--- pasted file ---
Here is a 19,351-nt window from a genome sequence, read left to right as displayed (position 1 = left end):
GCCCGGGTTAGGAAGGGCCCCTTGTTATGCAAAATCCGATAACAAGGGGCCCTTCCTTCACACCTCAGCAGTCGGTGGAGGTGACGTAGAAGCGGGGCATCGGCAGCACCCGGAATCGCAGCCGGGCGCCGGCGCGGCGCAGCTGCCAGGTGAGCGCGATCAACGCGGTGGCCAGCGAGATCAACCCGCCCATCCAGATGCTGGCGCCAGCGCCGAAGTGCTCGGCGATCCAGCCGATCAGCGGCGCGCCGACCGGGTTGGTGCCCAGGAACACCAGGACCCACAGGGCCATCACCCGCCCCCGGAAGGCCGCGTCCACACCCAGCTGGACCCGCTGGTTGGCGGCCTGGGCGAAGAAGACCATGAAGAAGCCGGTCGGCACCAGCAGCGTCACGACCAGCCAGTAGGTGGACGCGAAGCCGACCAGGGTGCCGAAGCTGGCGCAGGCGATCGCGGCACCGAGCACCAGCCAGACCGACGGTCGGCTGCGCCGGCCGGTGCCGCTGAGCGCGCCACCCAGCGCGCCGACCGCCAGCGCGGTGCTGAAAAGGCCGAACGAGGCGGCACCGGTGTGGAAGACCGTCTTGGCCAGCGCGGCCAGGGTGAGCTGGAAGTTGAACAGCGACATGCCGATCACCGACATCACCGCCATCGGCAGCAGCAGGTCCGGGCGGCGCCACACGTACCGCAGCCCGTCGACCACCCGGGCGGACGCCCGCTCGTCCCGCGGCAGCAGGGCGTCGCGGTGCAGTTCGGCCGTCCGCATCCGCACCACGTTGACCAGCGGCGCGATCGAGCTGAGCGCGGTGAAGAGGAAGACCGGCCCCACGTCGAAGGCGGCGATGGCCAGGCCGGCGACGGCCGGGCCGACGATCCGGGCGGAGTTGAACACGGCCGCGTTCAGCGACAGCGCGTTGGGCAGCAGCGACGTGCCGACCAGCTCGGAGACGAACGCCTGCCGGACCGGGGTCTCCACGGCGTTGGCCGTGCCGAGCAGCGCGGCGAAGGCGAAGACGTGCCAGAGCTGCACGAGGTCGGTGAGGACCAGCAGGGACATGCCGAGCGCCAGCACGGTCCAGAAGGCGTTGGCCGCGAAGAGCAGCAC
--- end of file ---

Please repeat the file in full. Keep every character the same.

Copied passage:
Here is a 19,351-nt window from a genome sequence, read left to right as displayed (position 1 = left end):
GCCCGGGTTAGGAAGGGCCCCTTGTTATGCAAAATCCGATAACAAGGGGCCCTTCCTTCACACCTCAGCAGTCGGTGGAGGTGACGTAGAAGCGGGGCATCGGCAGCACCCGGAATCGCAGCCGGGCGCCGGCGCGGCGCAGCTGCCAGGTGAGCGCGATCAACGCGGTGGCCAGCGAGATCAACCCGCCCATCCAGATGCTGGCGCCAGCGCCGAAGTGCTCGGCGATCCAGCCGATCAGCGGCGCGCCGACCGGGTTGGTGCCCAGGAACACCAGGACCCACAGGGCCATCACCCGCCCCCGGAAGGCCGCGTCCACACCCAGCTGGACCCGCTGGTTGGCGGCCTGGGCGAAGAAGACCATGAAGAAGCCGGTCGGCACCAGCAGCGTCACGACCAGCCAGTAGGTGGACGCGAAGCCGACCAGGGTGCCGAAGCTGGCGCAGGCGATCGCGGCACCGAGCACCAGCCAGACCGACGGTCGGCTGCGCCGGCCGGTGCCGCTGAGCGCGCCACCCAGCGCGCCGACCGCCAGCGCGGTGCTGAAAAGGCCGAACGAGGCGGCACCGGTGTGGAAGACCGTCTTGGCCAGCGCGGCCAGGGTGAGCTGGAAGTTGAACAGCGACATGCCGATCACCGACATCACCGCCATCGGCAGCAGCAGGTCCGGGCGGCGCCACACGTACCGCAGCCCGTCGACCACCCGGGCGGACGCCCGCTCGTCCCGCGGCAGCAGGGCGTCGCGGTGCAGTTCGGCCGTCCGCATCCGCACCACGTTGACCAGCGGCGCGATCGAGCTGAGCGCGGTGAAGAGGAAGACCGGCCCCACGTCGAAGGCGGCGATGGCCAGGCCGGCGACGGCCGGGCCGACGATCCGGGCGGAGTTGAACACGGCCGCGTTCAGCGACAGCGCGTTGGGCAGCAGCGACGTGCCGACCAGCTCGGAGACGAACGCCTGCCGGACCGGGGTCTCCACGGCGTTGGCCGTGCCGAGCAGCGCGGCGAAGGCGAAGACGTGCCAGAGCTGCACGAGGTCGGTGAGGACCAGCAGGGACATGCCGAGCGCCAGCACGGTCCAGAAGGCGTTGGCCGCGAAGAGCAGCAC